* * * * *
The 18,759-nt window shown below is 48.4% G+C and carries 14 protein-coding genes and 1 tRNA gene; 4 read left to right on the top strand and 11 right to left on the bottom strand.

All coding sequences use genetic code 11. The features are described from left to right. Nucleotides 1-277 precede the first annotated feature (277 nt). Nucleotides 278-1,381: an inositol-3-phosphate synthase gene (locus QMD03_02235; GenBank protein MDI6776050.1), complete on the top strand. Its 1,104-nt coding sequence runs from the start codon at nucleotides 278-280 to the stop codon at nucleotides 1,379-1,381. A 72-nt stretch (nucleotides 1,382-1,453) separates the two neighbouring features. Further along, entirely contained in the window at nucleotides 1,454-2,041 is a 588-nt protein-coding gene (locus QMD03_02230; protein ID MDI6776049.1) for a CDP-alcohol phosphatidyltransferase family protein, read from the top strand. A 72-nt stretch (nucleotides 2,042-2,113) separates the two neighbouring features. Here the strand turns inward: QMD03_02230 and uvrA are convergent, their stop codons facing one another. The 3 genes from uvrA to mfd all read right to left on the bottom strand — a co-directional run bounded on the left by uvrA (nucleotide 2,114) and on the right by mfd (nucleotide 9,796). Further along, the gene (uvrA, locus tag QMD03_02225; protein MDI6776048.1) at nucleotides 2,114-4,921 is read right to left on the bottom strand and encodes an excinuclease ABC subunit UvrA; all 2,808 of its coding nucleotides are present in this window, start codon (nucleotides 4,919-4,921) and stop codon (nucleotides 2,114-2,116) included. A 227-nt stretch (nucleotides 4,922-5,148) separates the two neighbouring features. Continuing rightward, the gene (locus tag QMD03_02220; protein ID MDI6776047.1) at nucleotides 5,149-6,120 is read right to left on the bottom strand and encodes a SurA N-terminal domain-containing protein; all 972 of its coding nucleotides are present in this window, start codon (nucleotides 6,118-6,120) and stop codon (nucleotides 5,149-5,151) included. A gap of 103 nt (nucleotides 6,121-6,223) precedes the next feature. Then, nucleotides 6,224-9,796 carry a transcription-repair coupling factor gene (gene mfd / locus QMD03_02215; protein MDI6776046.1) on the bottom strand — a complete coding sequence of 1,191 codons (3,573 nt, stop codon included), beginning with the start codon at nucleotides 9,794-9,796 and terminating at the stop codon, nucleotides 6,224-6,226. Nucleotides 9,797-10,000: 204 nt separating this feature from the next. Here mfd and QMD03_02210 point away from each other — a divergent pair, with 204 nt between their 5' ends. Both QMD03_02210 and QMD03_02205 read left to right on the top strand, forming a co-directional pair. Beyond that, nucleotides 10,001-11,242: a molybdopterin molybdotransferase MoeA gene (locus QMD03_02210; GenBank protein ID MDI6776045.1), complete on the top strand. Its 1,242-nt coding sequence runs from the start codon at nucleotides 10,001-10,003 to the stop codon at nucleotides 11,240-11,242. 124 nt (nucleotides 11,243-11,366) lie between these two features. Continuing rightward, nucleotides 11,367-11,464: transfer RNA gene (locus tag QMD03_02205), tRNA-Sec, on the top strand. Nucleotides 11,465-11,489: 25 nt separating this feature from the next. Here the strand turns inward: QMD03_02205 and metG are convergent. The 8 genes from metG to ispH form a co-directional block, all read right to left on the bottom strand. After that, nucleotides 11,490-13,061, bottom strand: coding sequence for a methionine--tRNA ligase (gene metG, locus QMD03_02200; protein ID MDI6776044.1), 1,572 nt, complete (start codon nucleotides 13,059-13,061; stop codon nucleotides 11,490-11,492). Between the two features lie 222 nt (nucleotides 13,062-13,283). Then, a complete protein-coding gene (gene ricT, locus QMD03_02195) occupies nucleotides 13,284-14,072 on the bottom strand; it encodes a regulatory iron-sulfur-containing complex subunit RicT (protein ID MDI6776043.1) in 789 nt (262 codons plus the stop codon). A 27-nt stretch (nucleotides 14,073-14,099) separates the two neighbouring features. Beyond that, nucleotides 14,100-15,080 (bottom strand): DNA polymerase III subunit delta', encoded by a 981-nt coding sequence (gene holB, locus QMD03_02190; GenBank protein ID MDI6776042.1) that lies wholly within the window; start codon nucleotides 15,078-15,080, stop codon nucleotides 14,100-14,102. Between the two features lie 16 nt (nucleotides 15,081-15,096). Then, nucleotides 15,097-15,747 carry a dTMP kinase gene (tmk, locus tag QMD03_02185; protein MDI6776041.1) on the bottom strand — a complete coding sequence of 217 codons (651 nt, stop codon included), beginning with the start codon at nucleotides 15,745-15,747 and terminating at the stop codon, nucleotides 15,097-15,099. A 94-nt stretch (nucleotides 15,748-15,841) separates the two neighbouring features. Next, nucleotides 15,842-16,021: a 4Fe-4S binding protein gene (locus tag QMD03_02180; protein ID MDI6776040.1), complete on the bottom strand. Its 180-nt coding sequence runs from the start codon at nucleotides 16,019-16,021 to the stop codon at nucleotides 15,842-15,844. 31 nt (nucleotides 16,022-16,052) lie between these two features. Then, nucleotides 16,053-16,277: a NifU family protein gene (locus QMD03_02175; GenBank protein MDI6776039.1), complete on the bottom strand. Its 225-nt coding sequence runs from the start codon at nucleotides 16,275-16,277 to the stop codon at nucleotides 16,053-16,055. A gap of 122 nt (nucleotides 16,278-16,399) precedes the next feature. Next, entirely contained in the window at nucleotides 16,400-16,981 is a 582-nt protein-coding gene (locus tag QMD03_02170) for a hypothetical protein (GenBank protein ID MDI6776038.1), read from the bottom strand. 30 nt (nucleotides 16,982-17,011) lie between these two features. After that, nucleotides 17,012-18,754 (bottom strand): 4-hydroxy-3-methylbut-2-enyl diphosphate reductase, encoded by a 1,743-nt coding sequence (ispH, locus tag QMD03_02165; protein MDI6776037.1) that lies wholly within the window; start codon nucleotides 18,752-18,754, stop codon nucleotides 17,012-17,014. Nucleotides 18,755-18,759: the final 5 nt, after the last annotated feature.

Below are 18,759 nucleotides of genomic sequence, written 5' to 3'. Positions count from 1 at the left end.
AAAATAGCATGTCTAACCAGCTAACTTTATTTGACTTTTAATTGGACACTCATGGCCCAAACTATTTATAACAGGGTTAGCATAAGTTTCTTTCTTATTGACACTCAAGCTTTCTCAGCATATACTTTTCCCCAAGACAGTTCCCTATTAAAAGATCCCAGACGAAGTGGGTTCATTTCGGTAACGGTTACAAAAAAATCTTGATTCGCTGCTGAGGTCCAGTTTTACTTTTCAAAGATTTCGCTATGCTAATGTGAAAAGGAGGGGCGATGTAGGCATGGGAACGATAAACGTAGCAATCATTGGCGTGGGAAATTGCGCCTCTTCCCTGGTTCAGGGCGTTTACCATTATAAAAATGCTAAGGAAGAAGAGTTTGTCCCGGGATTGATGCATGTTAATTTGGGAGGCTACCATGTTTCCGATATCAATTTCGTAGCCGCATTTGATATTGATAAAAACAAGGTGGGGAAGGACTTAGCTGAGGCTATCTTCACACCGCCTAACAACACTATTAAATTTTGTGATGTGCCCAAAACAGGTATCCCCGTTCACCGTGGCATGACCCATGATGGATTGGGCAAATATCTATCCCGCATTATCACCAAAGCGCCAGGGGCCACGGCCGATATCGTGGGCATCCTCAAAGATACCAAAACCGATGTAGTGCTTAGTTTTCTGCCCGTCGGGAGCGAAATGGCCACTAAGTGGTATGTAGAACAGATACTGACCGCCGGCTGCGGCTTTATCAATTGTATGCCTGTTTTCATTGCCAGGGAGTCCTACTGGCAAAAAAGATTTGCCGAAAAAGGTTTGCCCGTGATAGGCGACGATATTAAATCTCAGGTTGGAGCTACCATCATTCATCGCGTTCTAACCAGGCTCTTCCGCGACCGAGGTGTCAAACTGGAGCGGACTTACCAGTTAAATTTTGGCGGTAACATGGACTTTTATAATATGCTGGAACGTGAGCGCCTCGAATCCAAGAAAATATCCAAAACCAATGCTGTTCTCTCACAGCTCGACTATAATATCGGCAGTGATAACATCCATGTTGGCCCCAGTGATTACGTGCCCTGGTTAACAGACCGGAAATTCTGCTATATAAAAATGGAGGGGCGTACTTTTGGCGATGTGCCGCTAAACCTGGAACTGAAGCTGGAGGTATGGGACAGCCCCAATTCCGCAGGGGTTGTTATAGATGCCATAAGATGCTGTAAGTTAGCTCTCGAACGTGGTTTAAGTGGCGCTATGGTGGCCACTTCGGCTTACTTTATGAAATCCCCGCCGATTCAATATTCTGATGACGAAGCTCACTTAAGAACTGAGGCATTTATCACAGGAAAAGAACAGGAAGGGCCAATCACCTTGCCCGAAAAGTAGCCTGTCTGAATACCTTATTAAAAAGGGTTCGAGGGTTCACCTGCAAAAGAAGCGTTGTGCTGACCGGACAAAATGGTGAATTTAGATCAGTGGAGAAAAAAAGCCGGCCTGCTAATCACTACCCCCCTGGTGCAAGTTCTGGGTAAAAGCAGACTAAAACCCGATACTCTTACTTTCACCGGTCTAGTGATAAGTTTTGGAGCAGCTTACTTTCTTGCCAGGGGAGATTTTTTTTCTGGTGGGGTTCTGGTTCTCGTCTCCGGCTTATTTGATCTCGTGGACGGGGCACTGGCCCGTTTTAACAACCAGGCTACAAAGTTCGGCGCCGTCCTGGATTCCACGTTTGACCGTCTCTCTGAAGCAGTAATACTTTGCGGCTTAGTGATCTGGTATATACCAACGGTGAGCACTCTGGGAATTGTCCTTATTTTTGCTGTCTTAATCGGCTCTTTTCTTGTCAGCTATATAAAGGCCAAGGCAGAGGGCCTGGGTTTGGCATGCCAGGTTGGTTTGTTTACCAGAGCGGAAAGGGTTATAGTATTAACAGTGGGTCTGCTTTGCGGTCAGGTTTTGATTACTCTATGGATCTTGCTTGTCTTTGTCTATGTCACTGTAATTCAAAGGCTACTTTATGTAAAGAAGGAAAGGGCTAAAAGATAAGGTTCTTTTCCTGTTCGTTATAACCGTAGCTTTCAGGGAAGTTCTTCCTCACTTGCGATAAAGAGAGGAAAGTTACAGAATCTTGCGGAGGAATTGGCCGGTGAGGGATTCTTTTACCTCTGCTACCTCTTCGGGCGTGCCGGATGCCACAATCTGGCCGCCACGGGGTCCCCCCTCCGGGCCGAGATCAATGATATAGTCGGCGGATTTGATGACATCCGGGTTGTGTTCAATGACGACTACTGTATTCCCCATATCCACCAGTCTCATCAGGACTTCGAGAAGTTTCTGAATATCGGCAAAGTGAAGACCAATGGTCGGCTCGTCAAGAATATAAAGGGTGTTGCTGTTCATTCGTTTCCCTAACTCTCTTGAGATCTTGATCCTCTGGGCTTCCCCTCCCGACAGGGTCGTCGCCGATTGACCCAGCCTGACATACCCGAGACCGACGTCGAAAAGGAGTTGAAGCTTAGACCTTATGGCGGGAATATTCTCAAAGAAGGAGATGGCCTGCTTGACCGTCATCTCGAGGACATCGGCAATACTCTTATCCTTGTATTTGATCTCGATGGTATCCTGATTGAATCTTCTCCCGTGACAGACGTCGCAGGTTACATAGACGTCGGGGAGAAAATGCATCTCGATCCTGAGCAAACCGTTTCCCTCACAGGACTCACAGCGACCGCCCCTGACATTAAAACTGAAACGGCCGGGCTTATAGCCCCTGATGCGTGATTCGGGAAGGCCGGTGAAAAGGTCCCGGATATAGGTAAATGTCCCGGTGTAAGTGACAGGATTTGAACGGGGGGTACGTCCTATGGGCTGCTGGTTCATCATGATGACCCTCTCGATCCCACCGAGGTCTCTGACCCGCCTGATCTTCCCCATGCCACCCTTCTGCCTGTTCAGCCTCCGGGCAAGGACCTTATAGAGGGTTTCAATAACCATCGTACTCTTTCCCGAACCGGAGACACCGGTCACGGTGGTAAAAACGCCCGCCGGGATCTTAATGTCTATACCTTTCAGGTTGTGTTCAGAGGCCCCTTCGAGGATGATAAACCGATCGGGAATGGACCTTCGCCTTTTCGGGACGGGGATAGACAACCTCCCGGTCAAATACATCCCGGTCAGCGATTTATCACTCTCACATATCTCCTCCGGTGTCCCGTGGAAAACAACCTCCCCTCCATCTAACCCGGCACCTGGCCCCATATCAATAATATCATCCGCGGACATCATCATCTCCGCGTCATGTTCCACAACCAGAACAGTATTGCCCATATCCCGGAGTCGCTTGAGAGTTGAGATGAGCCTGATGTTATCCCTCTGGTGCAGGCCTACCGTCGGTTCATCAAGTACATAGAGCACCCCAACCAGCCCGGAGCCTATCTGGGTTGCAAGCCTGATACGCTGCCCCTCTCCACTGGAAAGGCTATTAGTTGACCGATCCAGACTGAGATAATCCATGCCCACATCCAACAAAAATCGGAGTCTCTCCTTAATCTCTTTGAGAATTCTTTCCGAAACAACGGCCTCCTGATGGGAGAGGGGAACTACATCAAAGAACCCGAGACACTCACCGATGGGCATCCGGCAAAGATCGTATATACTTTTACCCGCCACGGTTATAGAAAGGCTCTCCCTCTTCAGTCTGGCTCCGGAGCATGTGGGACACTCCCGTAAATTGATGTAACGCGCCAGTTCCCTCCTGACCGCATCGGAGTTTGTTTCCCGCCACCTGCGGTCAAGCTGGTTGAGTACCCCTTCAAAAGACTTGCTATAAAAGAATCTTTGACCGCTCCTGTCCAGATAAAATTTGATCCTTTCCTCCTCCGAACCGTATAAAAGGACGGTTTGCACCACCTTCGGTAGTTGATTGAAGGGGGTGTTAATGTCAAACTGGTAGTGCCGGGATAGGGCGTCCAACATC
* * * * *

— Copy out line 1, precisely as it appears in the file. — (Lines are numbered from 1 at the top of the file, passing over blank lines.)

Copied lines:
The 18,759-nt window shown below is 48.4% G+C and carries 14 protein-coding genes and 1 tRNA gene; 4 read left to right on the top strand and 11 right to left on the bottom strand.